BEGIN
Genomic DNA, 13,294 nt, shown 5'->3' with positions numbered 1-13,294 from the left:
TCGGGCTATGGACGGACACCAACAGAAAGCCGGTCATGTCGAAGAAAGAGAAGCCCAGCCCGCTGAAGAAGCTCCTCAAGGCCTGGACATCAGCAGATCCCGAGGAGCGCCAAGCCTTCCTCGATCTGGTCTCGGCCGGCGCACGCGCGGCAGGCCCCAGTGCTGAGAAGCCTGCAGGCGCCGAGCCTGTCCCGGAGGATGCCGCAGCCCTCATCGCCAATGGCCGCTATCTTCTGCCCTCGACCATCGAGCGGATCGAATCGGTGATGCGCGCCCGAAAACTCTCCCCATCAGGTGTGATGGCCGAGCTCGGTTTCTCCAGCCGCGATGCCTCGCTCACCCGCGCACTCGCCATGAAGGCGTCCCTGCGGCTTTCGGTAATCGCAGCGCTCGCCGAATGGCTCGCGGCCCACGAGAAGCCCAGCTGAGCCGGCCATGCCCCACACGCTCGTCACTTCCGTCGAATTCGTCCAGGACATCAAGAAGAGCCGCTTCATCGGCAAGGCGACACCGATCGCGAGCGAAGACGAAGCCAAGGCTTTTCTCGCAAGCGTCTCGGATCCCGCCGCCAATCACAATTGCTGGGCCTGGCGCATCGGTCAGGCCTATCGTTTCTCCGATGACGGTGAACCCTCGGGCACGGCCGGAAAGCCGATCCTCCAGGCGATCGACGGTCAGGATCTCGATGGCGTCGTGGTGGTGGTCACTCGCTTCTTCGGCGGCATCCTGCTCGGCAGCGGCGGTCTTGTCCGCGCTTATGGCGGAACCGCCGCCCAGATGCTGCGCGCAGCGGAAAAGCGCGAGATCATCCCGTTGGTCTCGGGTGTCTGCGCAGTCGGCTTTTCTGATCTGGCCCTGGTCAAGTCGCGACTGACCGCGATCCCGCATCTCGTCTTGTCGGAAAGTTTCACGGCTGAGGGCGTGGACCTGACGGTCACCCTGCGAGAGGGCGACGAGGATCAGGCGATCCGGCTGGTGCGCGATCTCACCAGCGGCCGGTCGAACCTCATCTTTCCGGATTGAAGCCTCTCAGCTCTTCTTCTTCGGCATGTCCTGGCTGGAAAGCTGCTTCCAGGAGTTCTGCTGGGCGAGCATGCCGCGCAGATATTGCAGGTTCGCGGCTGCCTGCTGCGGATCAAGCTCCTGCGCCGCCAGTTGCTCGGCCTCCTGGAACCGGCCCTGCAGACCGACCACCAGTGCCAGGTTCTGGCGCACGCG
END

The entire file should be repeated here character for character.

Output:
Genomic DNA, 13,294 nt, shown 5'->3' with positions numbered 1-13,294 from the left:
TCGGGCTATGGACGGACACCAACAGAAAGCCGGTCATGTCGAAGAAAGAGAAGCCCAGCCCGCTGAAGAAGCTCCTCAAGGCCTGGACATCAGCAGATCCCGAGGAGCGCCAAGCCTTCCTCGATCTGGTCTCGGCCGGCGCACGCGCGGCAGGCCCCAGTGCTGAGAAGCCTGCAGGCGCCGAGCCTGTCCCGGAGGATGCCGCAGCCCTCATCGCCAATGGCCGCTATCTTCTGCCCTCGACCATCGAGCGGATCGAATCGGTGATGCGCGCCCGAAAACTCTCCCCATCAGGTGTGATGGCCGAGCTCGGTTTCTCCAGCCGCGATGCCTCGCTCACCCGCGCACTCGCCATGAAGGCGTCCCTGCGGCTTTCGGTAATCGCAGCGCTCGCCGAATGGCTCGCGGCCCACGAGAAGCCCAGCTGAGCCGGCCATGCCCCACACGCTCGTCACTTCCGTCGAATTCGTCCAGGACATCAAGAAGAGCCGCTTCATCGGCAAGGCGACACCGATCGCGAGCGAAGACGAAGCCAAGGCTTTTCTCGCAAGCGTCTCGGATCCCGCCGCCAATCACAATTGCTGGGCCTGGCGCATCGGTCAGGCCTATCGTTTCTCCGATGACGGTGAACCCTCGGGCACGGCCGGAAAGCCGATCCTCCAGGCGATCGACGGTCAGGATCTCGATGGCGTCGTGGTGGTGGTCACTCGCTTCTTCGGCGGCATCCTGCTCGGCAGCGGCGGTCTTGTCCGCGCTTATGGCGGAACCGCCGCCCAGATGCTGCGCGCAGCGGAAAAGCGCGAGATCATCCCGTTGGTCTCGGGTGTCTGCGCAGTCGGCTTTTCTGATCTGGCCCTGGTCAAGTCGCGACTGACCGCGATCCCGCATCTCGTCTTGTCGGAAAGTTTCACGGCTGAGGGCGTGGACCTGACGGTCACCCTGCGAGAGGGCGACGAGGATCAGGCGATCCGGCTGGTGCGCGATCTCACCAGCGGCCGGTCGAACCTCATCTTTCCGGATTGAAGCCTCTCAGCTCTTCTTCTTCGGCATGTCCTGGCTGGAAAGCTGCTTCCAGGAGTTCTGCTGGGCGAGCATGCCGCGCAGATATTGCAGGTTCGCGGCTGCCTGCTGCGGATCAAGCTCCTGCGCCGCCAGTTGCTCGGCCTCCTGGAACCGGCCCTGCAGACCGACCACCAGTGCCAGGTTCTGGCGCACGCG